How do you make the central nervous system stronger

As the title says.

Ive tried doing a search on it on google/yahoo but didnt come up with anything.


Anything high intensity is your answer in a nut shell (sprinting, lifting, jumping, throwing).

“What doesn’t kill us only makes us stronger”

Hmmm possibly - but is that the correct question?
Can it be strengthed - or can it only be optimised?
Would a better way to look at it be how do we use it to our optimum/maximum - many atempts to strengthen it invariably lead to failure and injury.

Hi intensity work over time will likely shift the CNS limits somewhat but it is very easy to get yourself in trouble and recovery of the CNS is tough. Generally, you’ll need to work within the limits you have at any point along the way.

I guess there is a sizeable genetic limit too?

Actually - Charlie - have you come across many people who can tolerate alot of Hi-Intensity work AND Low- Intesnity work?
i.e. - Lift heavy and keep going all day?

Are the Bulgarian Lifters and some other wieghtlifters the top example of volumous high intensity work?
Or is it another sport where the volume of high intensity is higher?

Sorry - I’m thinking more of very strong Rugby players who can keep going all day long and have a high capacity to cover gound and make tackles etc.

Oh, I see what you’re getting at.

I don’t know if this is relevant but I have noticed that if I do a gradual cooldown I feel better, less fatigued.

Kurt Angle is the most extreeme example that I have seen of what you are referring too. (I mean when he was an amature wrestler, his preperation in the year leading to the olympics. A few years before he became a show wrestler ofcourse.)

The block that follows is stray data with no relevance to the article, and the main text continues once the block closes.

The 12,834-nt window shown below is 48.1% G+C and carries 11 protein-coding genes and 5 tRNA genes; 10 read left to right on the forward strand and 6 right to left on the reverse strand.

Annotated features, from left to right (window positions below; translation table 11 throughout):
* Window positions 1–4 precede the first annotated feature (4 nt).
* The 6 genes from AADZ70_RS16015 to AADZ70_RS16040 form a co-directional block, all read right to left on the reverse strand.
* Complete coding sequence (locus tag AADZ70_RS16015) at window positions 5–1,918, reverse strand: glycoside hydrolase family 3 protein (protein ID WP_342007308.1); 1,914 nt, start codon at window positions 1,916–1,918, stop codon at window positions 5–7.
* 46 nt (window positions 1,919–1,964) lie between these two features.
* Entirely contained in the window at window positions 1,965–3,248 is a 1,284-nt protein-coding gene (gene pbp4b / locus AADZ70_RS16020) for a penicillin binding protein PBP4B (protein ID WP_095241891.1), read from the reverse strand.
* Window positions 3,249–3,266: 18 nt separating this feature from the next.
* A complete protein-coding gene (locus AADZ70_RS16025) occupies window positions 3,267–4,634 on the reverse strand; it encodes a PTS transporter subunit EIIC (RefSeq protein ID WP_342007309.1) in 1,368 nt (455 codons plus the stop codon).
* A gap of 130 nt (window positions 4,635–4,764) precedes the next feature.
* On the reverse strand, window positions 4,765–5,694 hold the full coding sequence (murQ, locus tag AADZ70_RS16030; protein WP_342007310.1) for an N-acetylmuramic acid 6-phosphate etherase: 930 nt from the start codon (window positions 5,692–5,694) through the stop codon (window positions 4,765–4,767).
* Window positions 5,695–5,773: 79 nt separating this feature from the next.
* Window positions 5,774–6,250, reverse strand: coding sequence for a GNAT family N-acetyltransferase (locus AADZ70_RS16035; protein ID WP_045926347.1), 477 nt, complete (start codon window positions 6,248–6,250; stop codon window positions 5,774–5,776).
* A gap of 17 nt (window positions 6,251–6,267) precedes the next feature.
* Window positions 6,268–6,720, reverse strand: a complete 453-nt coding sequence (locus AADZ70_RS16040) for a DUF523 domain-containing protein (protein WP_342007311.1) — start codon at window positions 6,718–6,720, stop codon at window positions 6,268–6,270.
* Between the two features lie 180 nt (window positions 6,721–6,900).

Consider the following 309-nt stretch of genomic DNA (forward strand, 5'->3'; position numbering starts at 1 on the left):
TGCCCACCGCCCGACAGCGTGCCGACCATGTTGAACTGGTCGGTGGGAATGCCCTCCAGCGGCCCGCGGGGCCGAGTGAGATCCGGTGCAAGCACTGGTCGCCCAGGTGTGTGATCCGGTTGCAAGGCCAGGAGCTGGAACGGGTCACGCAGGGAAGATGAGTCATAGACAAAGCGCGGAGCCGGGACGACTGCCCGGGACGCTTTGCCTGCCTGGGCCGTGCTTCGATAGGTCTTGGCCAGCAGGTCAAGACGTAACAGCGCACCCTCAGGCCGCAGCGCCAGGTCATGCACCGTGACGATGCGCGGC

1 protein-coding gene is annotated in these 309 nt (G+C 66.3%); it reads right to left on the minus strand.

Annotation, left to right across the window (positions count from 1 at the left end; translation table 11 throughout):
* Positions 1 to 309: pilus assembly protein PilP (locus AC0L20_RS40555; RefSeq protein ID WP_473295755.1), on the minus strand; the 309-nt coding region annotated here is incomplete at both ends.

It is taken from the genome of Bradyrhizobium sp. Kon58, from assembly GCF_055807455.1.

I believe increasing CNS capacity requires a gradual increase of high intensity training frequency over a period of several years.

For example:

Age 10: 2 sessions / week
Age 11: 3 aessions / week

Age 20: 12 sessions/ week (or 2 per day with 1 days recovery)

This is certainly the approach followed by most top weightlifting coaches

This is for Weightlifting only David or as a general principle?

Applying it to sprinting, I think it’s similar to moving from:

Day 1 & 4: Track
i.e. 2 HI sessions per week


Day 1: Track
Day 2: Weights
Day 3: Tempo
i.e. 4 HI sessions per week


Day 1: Track & Weights
Day 2: Tempo
i.e. 6 HI sessions per week

Sorry - yes understand now, the progression though is probably most influenced by 1. Genetic Potential of the NS 2. Social factors affecting Athlete

Couldn’t it be the exact opposite? Young kids have less chance of taxing their CNS as the intensity isn’t as high and they aren’t able to tap into potential. Whereas elite performers at their hightest performance levels take much longer to recover.:slight_smile:

Its because they can’t generate the force that they can’t wear it out/comsunme it etc